Having worked in IT for more than a decade, I’m pretty skilled at picking out fake download buttons and ads that look like legitimate notifications. However, there are still plenty of times where one of these will make me pause, as I have to look for extra clues as to what it really is. If one of these ads is clever enough to give an IT professional pause, just imagine how easily tricked your elderly relatives are, when confronted with them.
Google has been in the advertising game long enough to know good ads from bad ones, and they’re putting that knowledge to good use, in their latest Chrome update. They know how easy it is for sites to trick you using social engineering tactics, and they’re aiming to stop them. Back in November, they announced a new social engineering policy, which helped weed out some of these problems, but today they’re taking it to the next step.
Their November update helped block things like fake security warnings, fake updates, and fake remote support offers. While this was great, the company knew that they wouldn’t be able to stop there. Today, they’re targeting embedded content, such as ads, which look like they’re a legitimate offer to download new software that you want, or to update existing software. Some examples of these types of deceptive ads are below.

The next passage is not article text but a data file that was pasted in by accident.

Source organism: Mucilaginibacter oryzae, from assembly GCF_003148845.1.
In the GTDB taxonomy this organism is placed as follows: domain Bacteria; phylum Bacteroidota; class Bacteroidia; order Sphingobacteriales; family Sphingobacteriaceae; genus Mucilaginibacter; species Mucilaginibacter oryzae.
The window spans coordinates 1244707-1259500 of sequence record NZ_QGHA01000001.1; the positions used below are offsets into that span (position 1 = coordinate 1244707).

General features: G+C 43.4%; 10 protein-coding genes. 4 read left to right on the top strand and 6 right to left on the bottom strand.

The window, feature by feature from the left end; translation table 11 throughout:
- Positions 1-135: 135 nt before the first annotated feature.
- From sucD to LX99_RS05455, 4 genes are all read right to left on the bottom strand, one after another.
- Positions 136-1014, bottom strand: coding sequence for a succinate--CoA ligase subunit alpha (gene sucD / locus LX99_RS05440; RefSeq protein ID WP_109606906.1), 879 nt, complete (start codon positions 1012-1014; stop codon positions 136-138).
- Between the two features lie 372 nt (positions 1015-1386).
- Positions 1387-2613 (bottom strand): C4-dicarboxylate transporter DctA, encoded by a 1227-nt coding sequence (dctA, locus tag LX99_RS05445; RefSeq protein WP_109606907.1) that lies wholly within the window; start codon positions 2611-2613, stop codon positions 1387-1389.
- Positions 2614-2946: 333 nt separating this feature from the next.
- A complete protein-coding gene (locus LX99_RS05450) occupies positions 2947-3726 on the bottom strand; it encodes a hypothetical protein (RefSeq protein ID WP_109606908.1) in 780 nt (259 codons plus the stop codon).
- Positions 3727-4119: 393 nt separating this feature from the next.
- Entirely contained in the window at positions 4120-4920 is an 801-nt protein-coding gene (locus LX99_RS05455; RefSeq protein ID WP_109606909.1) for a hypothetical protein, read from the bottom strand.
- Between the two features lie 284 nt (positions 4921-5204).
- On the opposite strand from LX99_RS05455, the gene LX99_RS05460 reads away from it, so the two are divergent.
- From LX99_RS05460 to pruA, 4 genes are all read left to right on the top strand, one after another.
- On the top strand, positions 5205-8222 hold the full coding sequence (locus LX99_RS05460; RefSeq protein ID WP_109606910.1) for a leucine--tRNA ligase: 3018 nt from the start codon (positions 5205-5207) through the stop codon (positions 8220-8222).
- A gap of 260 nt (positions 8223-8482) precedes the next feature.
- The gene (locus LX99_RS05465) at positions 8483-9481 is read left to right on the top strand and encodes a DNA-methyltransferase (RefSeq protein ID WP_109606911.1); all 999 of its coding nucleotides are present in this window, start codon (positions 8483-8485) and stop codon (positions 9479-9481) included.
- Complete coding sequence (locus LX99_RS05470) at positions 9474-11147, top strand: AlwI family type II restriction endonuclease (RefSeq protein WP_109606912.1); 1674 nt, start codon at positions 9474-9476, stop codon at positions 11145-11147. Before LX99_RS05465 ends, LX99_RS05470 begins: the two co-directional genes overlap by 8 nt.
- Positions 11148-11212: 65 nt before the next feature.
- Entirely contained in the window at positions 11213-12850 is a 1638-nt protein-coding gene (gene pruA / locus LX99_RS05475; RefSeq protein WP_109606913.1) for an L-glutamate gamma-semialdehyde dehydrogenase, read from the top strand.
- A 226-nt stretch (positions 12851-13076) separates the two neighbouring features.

As you can see, these look somewhat legitimate. To the untrained eye, this could be something that someone would easily click on. But now instead of taking the user to some page where they’re loaded up with malware of every sort, they’ll see a red screen from Google, letting them know that the site is deceptive, and that they should return to safety. There will still be the option to move forward, if they’re absolutely sure that this is the place they want to be, but most users will turn back.
Google says that the changes will be rolling out today, so we should expect an update to Chrome before the end of the day.